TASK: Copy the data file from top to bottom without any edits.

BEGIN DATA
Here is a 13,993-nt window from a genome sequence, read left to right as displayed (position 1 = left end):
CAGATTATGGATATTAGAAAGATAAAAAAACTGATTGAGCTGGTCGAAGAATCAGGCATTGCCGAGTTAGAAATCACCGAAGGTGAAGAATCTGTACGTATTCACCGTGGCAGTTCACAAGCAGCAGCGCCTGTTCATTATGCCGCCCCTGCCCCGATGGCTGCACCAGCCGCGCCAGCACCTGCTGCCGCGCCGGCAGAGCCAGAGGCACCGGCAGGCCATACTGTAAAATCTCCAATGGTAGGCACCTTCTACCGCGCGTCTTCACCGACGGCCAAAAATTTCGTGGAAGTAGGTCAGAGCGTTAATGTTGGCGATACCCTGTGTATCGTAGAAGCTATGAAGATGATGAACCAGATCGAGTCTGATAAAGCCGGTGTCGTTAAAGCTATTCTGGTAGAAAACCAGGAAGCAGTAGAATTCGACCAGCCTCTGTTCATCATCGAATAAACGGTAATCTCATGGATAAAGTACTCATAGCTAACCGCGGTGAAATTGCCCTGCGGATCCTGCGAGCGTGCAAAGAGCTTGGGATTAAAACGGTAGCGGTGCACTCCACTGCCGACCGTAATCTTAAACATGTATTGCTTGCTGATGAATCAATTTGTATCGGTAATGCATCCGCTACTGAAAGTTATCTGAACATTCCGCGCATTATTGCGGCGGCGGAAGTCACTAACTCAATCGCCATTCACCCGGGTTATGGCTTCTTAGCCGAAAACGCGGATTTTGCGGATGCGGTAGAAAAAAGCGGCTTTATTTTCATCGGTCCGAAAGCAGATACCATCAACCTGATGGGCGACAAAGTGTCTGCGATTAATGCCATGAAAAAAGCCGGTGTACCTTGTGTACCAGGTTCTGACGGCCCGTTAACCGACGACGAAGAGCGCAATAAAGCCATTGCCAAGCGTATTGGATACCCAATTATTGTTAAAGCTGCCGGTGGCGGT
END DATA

Here is a 13,993-nt window from a genome sequence, read left to right as displayed (position 1 = left end):
CAGATTATGGATATTAGAAAGATAAAAAAACTGATTGAGCTGGTCGAAGAATCAGGCATTGCCGAGTTAGAAATCACCGAAGGTGAAGAATCTGTACGTATTCACCGTGGCAGTTCACAAGCAGCAGCGCCTGTTCATTATGCCGCCCCTGCCCCGATGGCTGCACCAGCCGCGCCAGCACCTGCTGCCGCGCCGGCAGAGCCAGAGGCACCGGCAGGCCATACTGTAAAATCTCCAATGGTAGGCACCTTCTACCGCGCGTCTTCACCGACGGCCAAAAATTTCGTGGAAGTAGGTCAGAGCGTTAATGTTGGCGATACCCTGTGTATCGTAGAAGCTATGAAGATGATGAACCAGATCGAGTCTGATAAAGCCGGTGTCGTTAAAGCTATTCTGGTAGAAAACCAGGAAGCAGTAGAATTCGACCAGCCTCTGTTCATCATCGAATAAACGGTAATCTCATGGATAAAGTACTCATAGCTAACCGCGGTGAAATTGCCCTGCGGATCCTGCGAGCGTGCAAAGAGCTTGGGATTAAAACGGTAGCGGTGCACTCCACTGCCGACCGTAATCTTAAACATGTATTGCTTGCTGATGAATCAATTTGTATCGGTAATGCATCCGCTACTGAAAGTTATCTGAACATTCCGCGCATTATTGCGGCGGCGGAAGTCACTAACTCAATCGCCATTCACCCGGGTTATGGCTTCTTAGCCGAAAACGCGGATTTTGCGGATGCGGTAGAAAAAAGCGGCTTTATTTTCATCGGTCCGAAAGCAGATACCATCAACCTGATGGGCGACAAAGTGTCTGCGATTAATGCCATGAAAAAAGCCGGTGTACCTTGTGTACCAGGTTCTGACGGCCCGTTAACCGACGACGAAGAGCGCAATAAAGCCATTGCCAAGCGTATTGGATACCCAATTATTGTTAAAGCTGCCGGTGGCGGT